It’s overdue that I talked a little about what I have been up to, and the shift in my professional focus over the last few of months. My “role” is no longer directly Lotus product related, but now has a broader collaborative scope. For those readers following me on Twitter, this is probably already apparent, through my increasingly regular tweets about Confluence(s) and Qwaq(ing)!
So what am I doing exactly?
Well, basically I am working as part of a small team, on initiatives to drive better collaboration within my internal organisation. This involves making best use of our current tools, and looking at some new opportunities along the way.
There is a lot on the go, and it’s keeping me both busy and engaged. I’m finding it a great opportunity to channel much of the enthusiasm I have built up over the last few years around collaboration, social software, and the continuous innovation in this space.
Wikis, wikis, and more wikis…!
At the top of my list is driving adoption of our enterprise wiki. Confluence is a powerful platform, and it is easy to demonstrate simple examples where teams and users can work more effectively. By getting my hands dirty working with some of the more advanced macros, I am discovering more about the potential of the platform, and am able to put new ideas in the hands of the users.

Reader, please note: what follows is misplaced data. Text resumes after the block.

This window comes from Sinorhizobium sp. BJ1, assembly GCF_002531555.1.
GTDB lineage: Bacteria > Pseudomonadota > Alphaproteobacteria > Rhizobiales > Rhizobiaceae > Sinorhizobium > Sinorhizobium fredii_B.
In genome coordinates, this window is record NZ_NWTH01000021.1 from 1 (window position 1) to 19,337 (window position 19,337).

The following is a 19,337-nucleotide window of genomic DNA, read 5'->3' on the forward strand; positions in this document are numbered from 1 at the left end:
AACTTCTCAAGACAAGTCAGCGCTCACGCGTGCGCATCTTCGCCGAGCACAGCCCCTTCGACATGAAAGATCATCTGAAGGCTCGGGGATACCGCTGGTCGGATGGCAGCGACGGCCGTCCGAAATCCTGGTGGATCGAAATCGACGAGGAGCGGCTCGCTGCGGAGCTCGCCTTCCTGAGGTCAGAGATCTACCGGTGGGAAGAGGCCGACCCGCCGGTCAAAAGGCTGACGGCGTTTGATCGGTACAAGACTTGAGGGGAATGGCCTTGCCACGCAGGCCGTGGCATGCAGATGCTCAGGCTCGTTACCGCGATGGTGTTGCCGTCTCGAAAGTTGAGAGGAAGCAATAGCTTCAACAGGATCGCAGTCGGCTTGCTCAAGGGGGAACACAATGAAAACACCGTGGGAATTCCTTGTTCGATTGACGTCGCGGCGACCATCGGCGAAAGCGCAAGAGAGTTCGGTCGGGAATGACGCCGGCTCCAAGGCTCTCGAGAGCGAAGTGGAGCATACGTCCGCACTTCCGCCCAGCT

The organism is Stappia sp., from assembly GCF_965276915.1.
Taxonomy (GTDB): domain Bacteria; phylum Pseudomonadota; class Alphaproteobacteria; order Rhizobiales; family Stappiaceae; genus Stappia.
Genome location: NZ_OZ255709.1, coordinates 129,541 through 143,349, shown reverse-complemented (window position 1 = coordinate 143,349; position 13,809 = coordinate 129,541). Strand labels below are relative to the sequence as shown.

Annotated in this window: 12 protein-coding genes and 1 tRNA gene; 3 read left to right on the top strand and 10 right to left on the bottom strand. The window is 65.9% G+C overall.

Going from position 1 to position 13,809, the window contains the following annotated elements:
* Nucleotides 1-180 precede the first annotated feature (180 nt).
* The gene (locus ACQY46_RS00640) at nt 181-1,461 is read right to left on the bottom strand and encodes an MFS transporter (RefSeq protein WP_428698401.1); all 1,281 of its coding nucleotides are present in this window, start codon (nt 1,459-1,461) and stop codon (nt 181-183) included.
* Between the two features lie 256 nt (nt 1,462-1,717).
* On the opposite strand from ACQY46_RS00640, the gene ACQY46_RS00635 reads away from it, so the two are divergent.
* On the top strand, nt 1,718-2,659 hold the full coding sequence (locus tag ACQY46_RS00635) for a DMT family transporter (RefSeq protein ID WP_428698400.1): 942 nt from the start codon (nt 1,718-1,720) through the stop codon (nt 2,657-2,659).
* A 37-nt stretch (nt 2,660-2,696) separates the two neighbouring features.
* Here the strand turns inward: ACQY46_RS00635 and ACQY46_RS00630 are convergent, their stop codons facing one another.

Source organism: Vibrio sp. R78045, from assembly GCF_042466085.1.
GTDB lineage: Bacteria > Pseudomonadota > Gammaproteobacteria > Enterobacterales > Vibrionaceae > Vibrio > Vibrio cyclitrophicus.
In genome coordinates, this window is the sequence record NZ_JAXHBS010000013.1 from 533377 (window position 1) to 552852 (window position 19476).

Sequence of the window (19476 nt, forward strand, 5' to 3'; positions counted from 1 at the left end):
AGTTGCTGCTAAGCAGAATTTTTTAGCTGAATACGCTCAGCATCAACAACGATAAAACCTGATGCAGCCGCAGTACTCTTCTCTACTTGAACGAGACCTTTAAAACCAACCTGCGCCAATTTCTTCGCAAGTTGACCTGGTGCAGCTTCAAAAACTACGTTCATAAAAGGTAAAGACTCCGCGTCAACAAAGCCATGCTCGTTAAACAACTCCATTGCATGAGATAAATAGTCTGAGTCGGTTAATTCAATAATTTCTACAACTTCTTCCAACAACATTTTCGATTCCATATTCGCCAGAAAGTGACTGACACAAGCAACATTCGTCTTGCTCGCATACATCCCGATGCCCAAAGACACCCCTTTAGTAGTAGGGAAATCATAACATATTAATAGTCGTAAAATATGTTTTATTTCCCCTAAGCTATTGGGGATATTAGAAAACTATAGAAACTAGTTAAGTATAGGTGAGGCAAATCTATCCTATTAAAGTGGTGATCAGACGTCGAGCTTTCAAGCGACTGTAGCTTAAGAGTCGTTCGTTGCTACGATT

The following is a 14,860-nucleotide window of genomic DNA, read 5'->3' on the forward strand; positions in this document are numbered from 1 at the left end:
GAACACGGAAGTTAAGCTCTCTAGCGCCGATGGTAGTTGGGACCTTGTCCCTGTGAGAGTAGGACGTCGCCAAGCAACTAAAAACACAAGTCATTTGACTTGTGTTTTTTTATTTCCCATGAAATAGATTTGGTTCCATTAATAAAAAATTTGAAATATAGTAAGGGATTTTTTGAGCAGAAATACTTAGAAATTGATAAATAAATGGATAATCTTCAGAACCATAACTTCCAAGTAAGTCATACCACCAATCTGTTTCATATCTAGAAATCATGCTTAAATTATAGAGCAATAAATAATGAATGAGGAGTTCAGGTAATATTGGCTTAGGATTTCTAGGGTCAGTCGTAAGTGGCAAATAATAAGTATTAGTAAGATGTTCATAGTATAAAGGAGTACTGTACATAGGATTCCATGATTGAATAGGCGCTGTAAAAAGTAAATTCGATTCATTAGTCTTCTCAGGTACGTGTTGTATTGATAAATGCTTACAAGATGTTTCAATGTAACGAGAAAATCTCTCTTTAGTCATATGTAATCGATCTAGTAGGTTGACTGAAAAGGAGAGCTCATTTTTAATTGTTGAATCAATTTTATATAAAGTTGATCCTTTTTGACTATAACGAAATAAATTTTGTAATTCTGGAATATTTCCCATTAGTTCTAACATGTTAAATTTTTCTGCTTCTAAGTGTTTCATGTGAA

Qwaq, Qwaq! No I haven’t turned into a duck!
I have been interested in “Virtual Worlds” for the last few years, though not particularly from a personal perspective. I find my first life offers me much richer entertainment options than Second Life! However in an enterprise context, I have long thought they provide an exciting opportunity to change the way we interact. Over the last few months a group of us have been using Qwaq Forums internally to explore some of these opportunities. We are building out some scenarios demonstrating how the technology can be of benefit for large, global organisations.
So what’s it to do with Changing Habits?
In many of my recent conversations, I have found myself discussing corporate culture, working habits, ways of driving adoption, as part of a broader theme of participation. One of my favourite lines is that “we have to get into the habit of participating”.
So there are two sides to the title of this post.
Firstly, I have a worry that my own efforts here on the blog don’t do a great job of backing up some of my arguments! Therefore this post is something of a renewed commitment to my active participation here. Daily links and tweet summary posts don’t count as blogging!
Secondly, I wanted to leave you with a question. What habits do you find you follow, relating to your participation in blogs, twitter, wikis and the like? Good or bad!